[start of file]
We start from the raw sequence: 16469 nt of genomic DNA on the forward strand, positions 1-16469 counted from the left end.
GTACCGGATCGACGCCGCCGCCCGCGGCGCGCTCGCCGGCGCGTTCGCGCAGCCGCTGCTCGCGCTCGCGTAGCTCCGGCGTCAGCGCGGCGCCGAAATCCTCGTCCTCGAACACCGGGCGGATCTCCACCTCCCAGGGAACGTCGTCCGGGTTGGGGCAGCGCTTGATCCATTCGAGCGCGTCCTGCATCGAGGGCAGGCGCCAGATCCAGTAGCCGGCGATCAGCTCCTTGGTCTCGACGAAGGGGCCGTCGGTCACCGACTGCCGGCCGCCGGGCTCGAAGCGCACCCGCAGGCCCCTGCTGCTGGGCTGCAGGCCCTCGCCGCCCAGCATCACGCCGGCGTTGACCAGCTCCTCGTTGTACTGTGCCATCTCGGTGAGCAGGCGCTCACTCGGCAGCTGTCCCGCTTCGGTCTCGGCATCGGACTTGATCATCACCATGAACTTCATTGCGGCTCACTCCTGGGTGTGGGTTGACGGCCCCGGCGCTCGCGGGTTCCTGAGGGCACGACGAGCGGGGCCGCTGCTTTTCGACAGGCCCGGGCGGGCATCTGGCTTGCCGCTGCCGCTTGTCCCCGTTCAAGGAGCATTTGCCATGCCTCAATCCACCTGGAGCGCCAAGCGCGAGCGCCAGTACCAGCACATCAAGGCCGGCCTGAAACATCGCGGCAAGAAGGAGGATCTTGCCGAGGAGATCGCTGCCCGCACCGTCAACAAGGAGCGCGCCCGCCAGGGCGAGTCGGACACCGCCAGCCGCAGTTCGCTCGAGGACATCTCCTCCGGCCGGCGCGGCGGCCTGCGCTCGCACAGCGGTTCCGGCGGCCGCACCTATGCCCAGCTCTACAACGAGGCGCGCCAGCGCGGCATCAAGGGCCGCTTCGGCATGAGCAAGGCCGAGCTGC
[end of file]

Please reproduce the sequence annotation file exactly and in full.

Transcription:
We start from the raw sequence: 16469 nt of genomic DNA on the forward strand, positions 1-16469 counted from the left end.
GTACCGGATCGACGCCGCCGCCCGCGGCGCGCTCGCCGGCGCGTTCGCGCAGCCGCTGCTCGCGCTCGCGTAGCTCCGGCGTCAGCGCGGCGCCGAAATCCTCGTCCTCGAACACCGGGCGGATCTCCACCTCCCAGGGAACGTCGTCCGGGTTGGGGCAGCGCTTGATCCATTCGAGCGCGTCCTGCATCGAGGGCAGGCGCCAGATCCAGTAGCCGGCGATCAGCTCCTTGGTCTCGACGAAGGGGCCGTCGGTCACCGACTGCCGGCCGCCGGGCTCGAAGCGCACCCGCAGGCCCCTGCTGCTGGGCTGCAGGCCCTCGCCGCCCAGCATCACGCCGGCGTTGACCAGCTCCTCGTTGTACTGTGCCATCTCGGTGAGCAGGCGCTCACTCGGCAGCTGTCCCGCTTCGGTCTCGGCATCGGACTTGATCATCACCATGAACTTCATTGCGGCTCACTCCTGGGTGTGGGTTGACGGCCCCGGCGCTCGCGGGTTCCTGAGGGCACGACGAGCGGGGCCGCTGCTTTTCGACAGGCCCGGGCGGGCATCTGGCTTGCCGCTGCCGCTTGTCCCCGTTCAAGGAGCATTTGCCATGCCTCAATCCACCTGGAGCGCCAAGCGCGAGCGCCAGTACCAGCACATCAAGGCCGGCCTGAAACATCGCGGCAAGAAGGAGGATCTTGCCGAGGAGATCGCTGCCCGCACCGTCAACAAGGAGCGCGCCCGCCAGGGCGAGTCGGACACCGCCAGCCGCAGTTCGCTCGAGGACATCTCCTCCGGCCGGCGCGGCGGCCTGCGCTCGCACAGCGGTTCCGGCGGCCGCACCTATGCCCAGCTCTACAACGAGGCGCGCCAGCGCGGCATCAAGGGCCGCTTCGGCATGAGCAAGGCCGAGCTGC